Notably, we have handled very well the quiet, reflection, discipline, and penance of Lent. It is my hope that we can also handle the joy, the shouting of Alleluia! Alleluia! Alleluia! during the seven weeks of the Easter season. This is the season of Alleluia but it seems to be too much for many Catholics to handle. But there is nothing wrong in being crazy for Jesus who died for our sake! If the apostles and the women of the early church were unenthusiastic like some of us today, the faith would have died in the first century! No one can meet or experience the risen Christ and refuse to be passionate and crazy about him. This is time for us to evangelize, to proclaim the risen Christ, like Peter did in today’s first reading. This is time for us to go out like Mary of Magdala and the other women who proclaimed enthusiastically, and passionately, that Christ is risen.

May the unending power of light dispel the darkness of every human heart. May the joy of Easter continue to sustain the church now and forever. The Lord is risen! Alleluia! Alleluia!! Alleluia!!!


Rejoice Always!

Fr. Clem Oyafemi

The True Gospel of Jesus

Sunday, April 5th, 2009

Theological Reflection for Palm Sunday of the Lord’s Passion (year B)

April 5, 2009

1st Reading: Is 50:4-7; 2nd Reading:  Phil 2:6-11; Gospel: Mk 14:1–15:47 (Yr A)

The True Gospel of Jesus

            Life is full of terrible sufferings, hardships, and dark events. From antiquity to present, every culture across the globe has stories of woes to tell. In this day and age when people are preaching the ‘gospel of prosperity’ and propagating the image of a God who has nothing to do with suffering, the liturgies of the Holy Week invite us to see the reality of human life through the lens of Jesus. They invite us to reflect on the reality of life and see suffering as part of it.

Today’s readings tell us about the sufferings of the innocent Servant of God manifested and fulfilled perfectly in the person of Jesus of Nazareth. Why do the innocent suffer? There are no adequate answers to this question as it appears to be more philosophical than theological. Reason alone does not provide any adequate justification for suffering. But a deep reflection on the passion narratives brings us some relief and appreciation of the Mystery of human life.

Jesus did not just talk or teach about betrayal, persecution, injustice, oppression, suffering and death. But he really experienced these phenomena first hand.  Consequently, in order to look at life from the right perspective, the church invites us today to do so through the lens of Jesus, the Innocent Victim of human redemption. The Church invites us to latch onto the mysteries of this Holy Week so that we who share in His suffering may also share in His glory.

The passion narratives shows Jesus as an innocent man who was misunderstood, misrepresented and misinterpreted by almost everyone who lived in His time. He was unjustly treated, arrested and punished. During this time, he was abandoned by all, except his mother and a few loyal women. Mark describes vividly how Jesus was abandoned by his own disciples. One of them described as a young man in order to escape arrest ran away naked, leaving his cloth behind (cf Mark 14:50-52). Some theologians identified that young man as Mark himself. The ‘flight’ of this young man has been interpreted to mean a dramatization of the universal flight of the disciples and a symbol of those who oppose the will of God in the passion. What does that mean for us?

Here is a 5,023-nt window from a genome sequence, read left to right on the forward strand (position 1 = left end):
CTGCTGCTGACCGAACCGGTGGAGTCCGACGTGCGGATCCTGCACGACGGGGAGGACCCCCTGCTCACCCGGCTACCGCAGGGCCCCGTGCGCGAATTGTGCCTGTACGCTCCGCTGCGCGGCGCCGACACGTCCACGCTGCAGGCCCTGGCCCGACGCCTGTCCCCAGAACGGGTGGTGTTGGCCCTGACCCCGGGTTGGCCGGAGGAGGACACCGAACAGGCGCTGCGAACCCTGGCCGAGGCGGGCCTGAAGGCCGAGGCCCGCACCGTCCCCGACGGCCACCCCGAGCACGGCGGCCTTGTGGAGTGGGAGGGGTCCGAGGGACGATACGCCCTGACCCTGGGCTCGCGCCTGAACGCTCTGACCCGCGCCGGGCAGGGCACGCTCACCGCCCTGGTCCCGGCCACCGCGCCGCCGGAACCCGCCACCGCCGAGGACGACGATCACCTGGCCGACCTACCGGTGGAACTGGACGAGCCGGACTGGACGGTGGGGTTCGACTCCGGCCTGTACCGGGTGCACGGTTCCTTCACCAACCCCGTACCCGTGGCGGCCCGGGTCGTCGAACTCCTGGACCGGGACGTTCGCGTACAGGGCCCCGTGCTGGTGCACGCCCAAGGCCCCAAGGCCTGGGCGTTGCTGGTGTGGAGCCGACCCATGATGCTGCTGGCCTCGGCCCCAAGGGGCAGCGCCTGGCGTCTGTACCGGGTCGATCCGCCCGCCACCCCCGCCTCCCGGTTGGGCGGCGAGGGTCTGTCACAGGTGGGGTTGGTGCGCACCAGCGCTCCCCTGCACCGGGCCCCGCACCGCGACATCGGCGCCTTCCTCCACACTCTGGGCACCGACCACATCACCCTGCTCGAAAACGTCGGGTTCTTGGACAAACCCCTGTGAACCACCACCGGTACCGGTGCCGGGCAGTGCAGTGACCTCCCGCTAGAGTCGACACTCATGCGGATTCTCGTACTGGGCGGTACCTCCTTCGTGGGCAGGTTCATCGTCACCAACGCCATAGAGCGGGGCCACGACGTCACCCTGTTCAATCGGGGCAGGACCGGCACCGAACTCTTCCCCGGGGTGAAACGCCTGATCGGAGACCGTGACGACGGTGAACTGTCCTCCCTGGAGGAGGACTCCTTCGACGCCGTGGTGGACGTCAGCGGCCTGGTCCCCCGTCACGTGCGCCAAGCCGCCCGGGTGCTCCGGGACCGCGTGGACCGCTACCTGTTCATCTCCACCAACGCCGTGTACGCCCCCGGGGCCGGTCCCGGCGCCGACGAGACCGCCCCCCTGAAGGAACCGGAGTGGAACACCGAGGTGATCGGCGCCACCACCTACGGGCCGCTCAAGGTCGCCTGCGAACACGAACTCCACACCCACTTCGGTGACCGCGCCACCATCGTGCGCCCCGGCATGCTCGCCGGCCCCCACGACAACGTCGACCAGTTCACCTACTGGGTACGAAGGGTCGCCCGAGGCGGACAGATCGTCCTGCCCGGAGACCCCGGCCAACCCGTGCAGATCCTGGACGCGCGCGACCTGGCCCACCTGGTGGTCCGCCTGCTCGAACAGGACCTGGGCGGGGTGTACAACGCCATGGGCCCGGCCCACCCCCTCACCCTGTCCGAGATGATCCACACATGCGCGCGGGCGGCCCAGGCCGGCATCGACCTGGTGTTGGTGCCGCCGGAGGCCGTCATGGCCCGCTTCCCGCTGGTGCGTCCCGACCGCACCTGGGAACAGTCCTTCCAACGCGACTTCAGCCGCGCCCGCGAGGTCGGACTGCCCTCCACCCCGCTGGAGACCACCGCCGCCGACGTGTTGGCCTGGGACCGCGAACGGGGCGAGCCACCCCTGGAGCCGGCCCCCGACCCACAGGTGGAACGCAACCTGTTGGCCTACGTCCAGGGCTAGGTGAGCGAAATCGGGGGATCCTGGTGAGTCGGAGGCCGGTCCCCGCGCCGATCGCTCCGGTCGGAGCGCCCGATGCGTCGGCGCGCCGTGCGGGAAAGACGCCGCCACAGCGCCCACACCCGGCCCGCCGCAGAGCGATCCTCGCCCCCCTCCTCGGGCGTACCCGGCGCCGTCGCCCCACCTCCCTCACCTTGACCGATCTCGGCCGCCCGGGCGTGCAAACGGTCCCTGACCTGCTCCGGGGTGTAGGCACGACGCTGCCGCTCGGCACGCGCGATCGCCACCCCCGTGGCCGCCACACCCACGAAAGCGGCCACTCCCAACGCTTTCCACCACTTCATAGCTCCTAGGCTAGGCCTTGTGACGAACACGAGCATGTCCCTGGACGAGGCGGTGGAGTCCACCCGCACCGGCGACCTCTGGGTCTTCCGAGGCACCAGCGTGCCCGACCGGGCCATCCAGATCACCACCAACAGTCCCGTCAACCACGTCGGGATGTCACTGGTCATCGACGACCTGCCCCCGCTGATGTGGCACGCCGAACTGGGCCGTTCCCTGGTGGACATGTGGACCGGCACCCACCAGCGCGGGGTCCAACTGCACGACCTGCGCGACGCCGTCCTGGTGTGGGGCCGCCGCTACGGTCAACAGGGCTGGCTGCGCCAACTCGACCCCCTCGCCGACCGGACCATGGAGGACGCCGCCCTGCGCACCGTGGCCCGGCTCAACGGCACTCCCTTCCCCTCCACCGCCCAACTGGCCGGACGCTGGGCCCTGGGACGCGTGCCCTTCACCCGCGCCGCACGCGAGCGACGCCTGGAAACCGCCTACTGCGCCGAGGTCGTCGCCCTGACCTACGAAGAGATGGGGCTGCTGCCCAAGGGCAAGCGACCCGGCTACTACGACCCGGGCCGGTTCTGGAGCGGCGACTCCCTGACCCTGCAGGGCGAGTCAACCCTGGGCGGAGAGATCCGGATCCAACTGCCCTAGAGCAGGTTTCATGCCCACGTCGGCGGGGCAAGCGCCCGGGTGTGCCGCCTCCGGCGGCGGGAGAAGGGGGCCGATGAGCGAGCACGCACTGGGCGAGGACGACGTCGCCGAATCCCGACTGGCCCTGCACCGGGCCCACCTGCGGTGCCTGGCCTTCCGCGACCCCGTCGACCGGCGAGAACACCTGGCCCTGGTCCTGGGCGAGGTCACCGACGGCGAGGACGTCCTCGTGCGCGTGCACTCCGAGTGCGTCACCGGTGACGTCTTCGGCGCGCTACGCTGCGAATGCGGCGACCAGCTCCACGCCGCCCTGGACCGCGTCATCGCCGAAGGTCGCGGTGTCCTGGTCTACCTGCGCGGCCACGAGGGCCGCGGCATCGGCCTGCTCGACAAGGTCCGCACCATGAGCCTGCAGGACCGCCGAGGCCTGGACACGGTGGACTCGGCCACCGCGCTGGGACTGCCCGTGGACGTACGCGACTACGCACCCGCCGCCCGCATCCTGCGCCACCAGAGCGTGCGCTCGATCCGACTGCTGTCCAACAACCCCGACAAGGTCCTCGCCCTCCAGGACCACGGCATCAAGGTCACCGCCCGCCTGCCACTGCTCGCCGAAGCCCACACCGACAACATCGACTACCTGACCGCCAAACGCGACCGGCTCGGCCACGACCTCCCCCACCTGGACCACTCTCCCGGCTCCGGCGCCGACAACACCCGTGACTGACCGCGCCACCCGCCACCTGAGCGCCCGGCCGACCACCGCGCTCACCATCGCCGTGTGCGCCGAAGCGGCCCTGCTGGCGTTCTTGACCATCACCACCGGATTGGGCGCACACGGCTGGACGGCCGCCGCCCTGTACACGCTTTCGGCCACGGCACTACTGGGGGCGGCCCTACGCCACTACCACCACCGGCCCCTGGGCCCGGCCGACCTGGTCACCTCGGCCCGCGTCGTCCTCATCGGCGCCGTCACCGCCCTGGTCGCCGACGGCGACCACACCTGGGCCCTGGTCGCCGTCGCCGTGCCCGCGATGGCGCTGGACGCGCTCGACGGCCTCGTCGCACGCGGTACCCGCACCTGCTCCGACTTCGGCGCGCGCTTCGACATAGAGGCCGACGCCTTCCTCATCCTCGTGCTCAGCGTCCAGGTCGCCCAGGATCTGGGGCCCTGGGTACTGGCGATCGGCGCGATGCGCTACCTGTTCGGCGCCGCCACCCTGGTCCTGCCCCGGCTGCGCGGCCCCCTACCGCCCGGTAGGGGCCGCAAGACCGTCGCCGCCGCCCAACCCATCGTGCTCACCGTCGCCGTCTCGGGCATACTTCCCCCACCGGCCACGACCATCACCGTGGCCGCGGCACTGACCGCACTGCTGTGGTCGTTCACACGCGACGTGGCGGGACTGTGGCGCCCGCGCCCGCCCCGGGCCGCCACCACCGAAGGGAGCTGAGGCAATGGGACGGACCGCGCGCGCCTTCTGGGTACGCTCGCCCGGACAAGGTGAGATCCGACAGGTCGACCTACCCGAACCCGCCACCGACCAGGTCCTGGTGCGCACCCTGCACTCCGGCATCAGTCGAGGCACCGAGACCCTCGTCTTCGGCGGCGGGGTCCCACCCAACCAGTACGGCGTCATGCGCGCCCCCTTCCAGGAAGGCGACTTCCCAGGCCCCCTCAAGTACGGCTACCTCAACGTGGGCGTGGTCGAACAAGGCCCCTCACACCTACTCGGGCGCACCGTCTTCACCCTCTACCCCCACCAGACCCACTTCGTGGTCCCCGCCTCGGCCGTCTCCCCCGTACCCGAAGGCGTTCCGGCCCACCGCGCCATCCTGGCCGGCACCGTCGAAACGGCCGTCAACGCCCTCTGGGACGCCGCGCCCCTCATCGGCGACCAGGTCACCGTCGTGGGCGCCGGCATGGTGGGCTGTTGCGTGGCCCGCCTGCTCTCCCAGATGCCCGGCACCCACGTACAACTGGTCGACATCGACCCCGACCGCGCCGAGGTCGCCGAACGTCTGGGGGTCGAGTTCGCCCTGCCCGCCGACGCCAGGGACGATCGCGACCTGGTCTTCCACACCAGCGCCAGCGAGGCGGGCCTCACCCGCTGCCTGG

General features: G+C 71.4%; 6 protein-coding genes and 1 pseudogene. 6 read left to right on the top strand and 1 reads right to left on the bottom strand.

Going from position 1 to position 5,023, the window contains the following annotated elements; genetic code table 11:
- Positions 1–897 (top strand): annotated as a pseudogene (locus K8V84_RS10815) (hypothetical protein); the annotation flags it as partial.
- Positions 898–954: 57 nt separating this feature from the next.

In catholic circles A&P does not refer to a grocery store, but rather, it is a term that refers to those who go to church on Ash Wednesday and Palm Sunday only. A similar term CEO refers to Christians who go to church at Christmas and Easter Only. Where are these people the rest of the year? Christianity goes beyond taking ashes and palms, running around and showing off. Maybe if we rename Ash Wednesday and Palm Sunday we might be helping people a little bit. The purpose of Ash Wednesday is to bring people to repentance otherwise the ashes mean nothing. Similarly, the purpose of Palm Sunday is to reflect on the suffering (passion) of Jesus Christ. It is not about the palms. Showing up on Palm Sunday and not going back for an entire year makes us no better the disciples who abandoned Jesus in today’s gospel passage.

If we take nothing away from today’s liturgy we at least know we have a God who identifies with us in all things including suffering and death. What is going on in your life right now? What are the hardships and sufferings you are going through? Are you depressed? Having emotional agony? Someone you least expected just betrayed you? Do you feel abandoned by family and friends? We can go on and on, but today’s liturgy shows that Jesus has been through all of that. It is good to know that we have a God who experienced indescribable suffering. Thus, even when we are silent like a lamb, the prayers of our hearts can be louder in His ears than the sound of a trumpet.

The Liturgies of this week reveal to us that suffering is part of human life. The true Gospel of Jesus is not just about the messiah who went around performing miracles. It also includes the story of an innocent man who was falsely accused, suffered, died and was buried. If Jesus, our model, could go through all that suffering, then why are we (His disciples) expecting anything different? May the Lord give us the grace to handle the most difficult situations without having to abandon Him for a moment.

Rejoice Always!

Fr. Clem Oyafemi